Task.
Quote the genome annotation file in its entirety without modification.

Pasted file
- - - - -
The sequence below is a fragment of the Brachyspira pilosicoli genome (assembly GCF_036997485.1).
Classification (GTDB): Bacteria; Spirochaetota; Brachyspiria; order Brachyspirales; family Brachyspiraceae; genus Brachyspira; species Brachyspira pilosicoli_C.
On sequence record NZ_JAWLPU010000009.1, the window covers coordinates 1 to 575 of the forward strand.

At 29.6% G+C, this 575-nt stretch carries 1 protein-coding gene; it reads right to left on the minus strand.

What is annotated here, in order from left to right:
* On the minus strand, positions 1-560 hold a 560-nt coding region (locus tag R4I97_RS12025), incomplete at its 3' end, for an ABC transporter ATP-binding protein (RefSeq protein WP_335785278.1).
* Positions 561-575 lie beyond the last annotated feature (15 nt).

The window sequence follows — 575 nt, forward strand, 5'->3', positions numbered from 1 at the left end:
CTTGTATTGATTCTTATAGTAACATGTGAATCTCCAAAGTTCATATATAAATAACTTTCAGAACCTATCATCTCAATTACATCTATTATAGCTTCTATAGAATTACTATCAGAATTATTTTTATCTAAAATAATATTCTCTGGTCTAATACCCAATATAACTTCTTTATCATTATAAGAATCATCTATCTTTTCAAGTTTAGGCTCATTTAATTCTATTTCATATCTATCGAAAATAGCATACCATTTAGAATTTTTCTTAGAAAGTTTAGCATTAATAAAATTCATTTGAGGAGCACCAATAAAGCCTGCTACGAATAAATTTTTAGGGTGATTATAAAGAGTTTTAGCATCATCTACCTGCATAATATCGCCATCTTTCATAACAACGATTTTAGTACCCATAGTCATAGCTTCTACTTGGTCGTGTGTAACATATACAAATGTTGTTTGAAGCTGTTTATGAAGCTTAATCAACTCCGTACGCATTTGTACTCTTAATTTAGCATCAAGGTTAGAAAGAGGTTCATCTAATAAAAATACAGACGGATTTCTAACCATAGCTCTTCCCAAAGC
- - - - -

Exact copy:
The sequence below is a fragment of the Brachyspira pilosicoli genome (assembly GCF_036997485.1).
Classification (GTDB): Bacteria; Spirochaetota; Brachyspiria; order Brachyspirales; family Brachyspiraceae; genus Brachyspira; species Brachyspira pilosicoli_C.
On sequence record NZ_JAWLPU010000009.1, the window covers coordinates 1 to 575 of the forward strand.

At 29.6% G+C, this 575-nt stretch carries 1 protein-coding gene; it reads right to left on the minus strand.

What is annotated here, in order from left to right:
* On the minus strand, positions 1-560 hold a 560-nt coding region (locus tag R4I97_RS12025), incomplete at its 3' end, for an ABC transporter ATP-binding protein (RefSeq protein WP_335785278.1).
* Positions 561-575 lie beyond the last annotated feature (15 nt).

The window sequence follows — 575 nt, forward strand, 5'->3', positions numbered from 1 at the left end:
CTTGTATTGATTCTTATAGTAACATGTGAATCTCCAAAGTTCATATATAAATAACTTTCAGAACCTATCATCTCAATTACATCTATTATAGCTTCTATAGAATTACTATCAGAATTATTTTTATCTAAAATAATATTCTCTGGTCTAATACCCAATATAACTTCTTTATCATTATAAGAATCATCTATCTTTTCAAGTTTAGGCTCATTTAATTCTATTTCATATCTATCGAAAATAGCATACCATTTAGAATTTTTCTTAGAAAGTTTAGCATTAATAAAATTCATTTGAGGAGCACCAATAAAGCCTGCTACGAATAAATTTTTAGGGTGATTATAAAGAGTTTTAGCATCATCTACCTGCATAATATCGCCATCTTTCATAACAACGATTTTAGTACCCATAGTCATAGCTTCTACTTGGTCGTGTGTAACATATACAAATGTTGTTTGAAGCTGTTTATGAAGCTTAATCAACTCCGTACGCATTTGTACTCTTAATTTAGCATCAAGGTTAGAAAGAGGTTCATCTAATAAAAATACAGACGGATTTCTAACCATAGCTCTTCCCAAAGC